Laura Ingalls Wilder

Discussion of fine arts and literature.
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of Vinyamar
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Laura Ingalls Wilder

Post by Alatar »

So, I was reminded about this by a FB post about someone removing Laura Ingalls Wilder's name off an Award because her books were basically now considered racist. As someone who hasn't read the books I can't comment on that specifically, but I feel pretty much the same way about that as I do about Twain, or Harper Lee; namely that they were representative of the time they lived in and that should be preserved.

More specifically, though, I went to buy a copy of her books in Barnes and Noble while in Texas, and they have the most twee, childish covers. I understand that they're marketed at children, but are they readable as an adult, and are there more mature covers available?

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Jude
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Re: Laura Ingalls Wilder

Post by Jude »

I don't know if there are more mature covers available, but the bonus of the existing editions is that the illustrations were done by someone who knew the family and can be taken as fairly representative of what they actually looked like.

They're no more racist than any other literature from that period. She just reports things that happened and how she, as a fairly typical girl growing up in the late nineteenth century, reacted to it. For example, there's an incident where some of the settlers dressed up in blackface and put on a show. Should she have left that out and pretended that those things never happened back then?

I admit that I haven't re-read them as an adult (although it's on my to-do list) but my recollection is that the writing is very low in tweeness, given that it's primarily aimed at children. I'd say go ahead and read them, especially since you've already bought them.

Note: the series gets better as it goes along. If you read the first book and really can't stand reading about the little girls Laura and Mary, then skip ahead to Little Town on the Prairie. But this is only the second best option, because lots of fascinating sturff happens along the way.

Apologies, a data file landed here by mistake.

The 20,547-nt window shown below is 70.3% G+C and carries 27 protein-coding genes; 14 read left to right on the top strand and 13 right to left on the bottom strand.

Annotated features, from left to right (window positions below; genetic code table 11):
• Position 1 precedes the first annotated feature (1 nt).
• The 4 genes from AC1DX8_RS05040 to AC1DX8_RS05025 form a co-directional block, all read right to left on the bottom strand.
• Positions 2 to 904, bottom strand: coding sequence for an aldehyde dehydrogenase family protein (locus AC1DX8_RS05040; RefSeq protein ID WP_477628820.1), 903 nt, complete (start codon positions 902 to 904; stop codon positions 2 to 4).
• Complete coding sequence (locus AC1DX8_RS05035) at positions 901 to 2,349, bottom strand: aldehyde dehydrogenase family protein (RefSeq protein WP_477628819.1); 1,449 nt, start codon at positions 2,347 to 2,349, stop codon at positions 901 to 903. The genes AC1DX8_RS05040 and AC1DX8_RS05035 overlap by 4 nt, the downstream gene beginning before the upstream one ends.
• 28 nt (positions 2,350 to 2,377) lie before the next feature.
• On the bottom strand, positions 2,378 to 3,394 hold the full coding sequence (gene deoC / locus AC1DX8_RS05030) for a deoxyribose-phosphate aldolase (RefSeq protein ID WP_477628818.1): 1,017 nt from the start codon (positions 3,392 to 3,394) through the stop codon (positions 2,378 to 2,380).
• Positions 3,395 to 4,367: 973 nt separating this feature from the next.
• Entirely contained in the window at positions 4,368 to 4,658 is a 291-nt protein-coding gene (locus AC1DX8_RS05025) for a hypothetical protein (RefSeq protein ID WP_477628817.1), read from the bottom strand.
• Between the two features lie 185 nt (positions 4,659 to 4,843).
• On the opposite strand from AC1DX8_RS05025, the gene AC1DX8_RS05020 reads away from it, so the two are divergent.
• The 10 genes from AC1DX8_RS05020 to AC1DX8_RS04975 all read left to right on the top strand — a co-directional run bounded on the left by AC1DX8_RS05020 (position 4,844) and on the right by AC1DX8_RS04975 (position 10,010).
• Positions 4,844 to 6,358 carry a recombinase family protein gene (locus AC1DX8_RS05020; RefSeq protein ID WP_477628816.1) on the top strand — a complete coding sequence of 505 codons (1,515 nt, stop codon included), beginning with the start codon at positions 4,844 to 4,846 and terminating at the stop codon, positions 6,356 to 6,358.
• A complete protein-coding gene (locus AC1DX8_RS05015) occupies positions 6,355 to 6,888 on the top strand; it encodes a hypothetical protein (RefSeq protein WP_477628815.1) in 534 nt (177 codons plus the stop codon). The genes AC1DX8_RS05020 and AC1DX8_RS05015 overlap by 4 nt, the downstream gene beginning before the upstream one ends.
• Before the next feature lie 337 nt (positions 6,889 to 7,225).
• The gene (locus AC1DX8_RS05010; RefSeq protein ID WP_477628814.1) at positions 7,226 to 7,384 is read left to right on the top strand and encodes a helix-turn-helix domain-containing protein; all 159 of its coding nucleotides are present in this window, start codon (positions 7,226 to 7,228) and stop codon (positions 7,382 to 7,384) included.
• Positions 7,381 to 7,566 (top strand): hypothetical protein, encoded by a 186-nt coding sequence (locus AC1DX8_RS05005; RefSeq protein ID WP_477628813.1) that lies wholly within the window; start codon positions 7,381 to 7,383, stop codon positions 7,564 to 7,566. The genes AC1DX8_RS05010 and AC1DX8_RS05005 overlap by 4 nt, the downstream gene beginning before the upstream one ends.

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Re: Laura Ingalls Wilder

Post by Alatar »

No, I haven't bought them Jude. I'm looking for a nicer set.
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Primula Baggins
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Re: Laura Ingalls Wilder

Post by Primula Baggins »

Those are the classic illustrations that were part of the books when I was a little girl, Alatar. I think it will be almost as hard to avoid them as it would be to find an edition of The Cat in the Hat with illustrations by someone other than Dr. Seuss.
“There, peeping among the cloud-wrack above a dark tor high up in the mountains, Sam saw a white star twinkle for a while. The beauty of it smote his heart, as he looked up out of the forsaken land, and hope returned to him. For like a shaft, clear and cold, the thought pierced him that in the end the Shadow was only a small and passing thing: there was light and high beauty for ever beyond its reach.”
― J.R.R. Tolkien, The Return of the King
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Maria
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Re: Laura Ingalls Wilder

Post by Maria »

There are some alternative covers on Ebay.
https://www.ebay.com/itm/Little-House-o ... Sw1fJa3Vus
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Primula Baggins
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Re: Laura Ingalls Wilder

Post by Primula Baggins »

Yes—it looks as if this edition has no illustrations at all, inside or out, which might be better for Alatar.
“There, peeping among the cloud-wrack above a dark tor high up in the mountains, Sam saw a white star twinkle for a while. The beauty of it smote his heart, as he looked up out of the forsaken land, and hope returned to him. For like a shaft, clear and cold, the thought pierced him that in the end the Shadow was only a small and passing thing: there was light and high beauty for ever beyond its reach.”
― J.R.R. Tolkien, The Return of the King
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Re: Laura Ingalls Wilder

Post by Alatar »

Yes I prefer these! Thanks Maria!
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